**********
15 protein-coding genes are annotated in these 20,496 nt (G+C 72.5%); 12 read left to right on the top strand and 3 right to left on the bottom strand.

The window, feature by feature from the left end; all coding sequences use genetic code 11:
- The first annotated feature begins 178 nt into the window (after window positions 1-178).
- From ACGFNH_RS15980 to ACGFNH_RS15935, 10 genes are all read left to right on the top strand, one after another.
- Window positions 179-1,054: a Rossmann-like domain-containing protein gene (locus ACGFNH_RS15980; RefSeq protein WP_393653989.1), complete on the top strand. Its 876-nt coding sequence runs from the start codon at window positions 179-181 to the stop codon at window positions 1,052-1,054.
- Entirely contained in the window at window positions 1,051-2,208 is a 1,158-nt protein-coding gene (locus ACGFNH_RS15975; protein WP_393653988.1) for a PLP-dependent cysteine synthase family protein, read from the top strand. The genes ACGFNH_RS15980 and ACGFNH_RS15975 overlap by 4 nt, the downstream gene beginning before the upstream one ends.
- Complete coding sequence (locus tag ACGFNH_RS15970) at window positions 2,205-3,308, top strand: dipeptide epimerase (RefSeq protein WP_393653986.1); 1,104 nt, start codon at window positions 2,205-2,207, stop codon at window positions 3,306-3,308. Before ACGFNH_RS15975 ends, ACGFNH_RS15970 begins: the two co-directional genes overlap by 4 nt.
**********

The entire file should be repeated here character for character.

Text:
15 protein-coding genes are annotated in these 20,496 nt (G+C 72.5%); 12 read left to right on the top strand and 3 right to left on the bottom strand.

The window, feature by feature from the left end; all coding sequences use genetic code 11:
- The first annotated feature begins 178 nt into the window (after window positions 1-178).
- From ACGFNH_RS15980 to ACGFNH_RS15935, 10 genes are all read left to right on the top strand, one after another.
- Window positions 179-1,054: a Rossmann-like domain-containing protein gene (locus ACGFNH_RS15980; RefSeq protein WP_393653989.1), complete on the top strand. Its 876-nt coding sequence runs from the start codon at window positions 179-181 to the stop codon at window positions 1,052-1,054.
- Entirely contained in the window at window positions 1,051-2,208 is a 1,158-nt protein-coding gene (locus ACGFNH_RS15975; protein WP_393653988.1) for a PLP-dependent cysteine synthase family protein, read from the top strand. The genes ACGFNH_RS15980 and ACGFNH_RS15975 overlap by 4 nt, the downstream gene beginning before the upstream one ends.
- Complete coding sequence (locus tag ACGFNH_RS15970) at window positions 2,205-3,308, top strand: dipeptide epimerase (RefSeq protein WP_393653986.1); 1,104 nt, start codon at window positions 2,205-2,207, stop codon at window positions 3,306-3,308. Before ACGFNH_RS15975 ends, ACGFNH_RS15970 begins: the two co-directional genes overlap by 4 nt.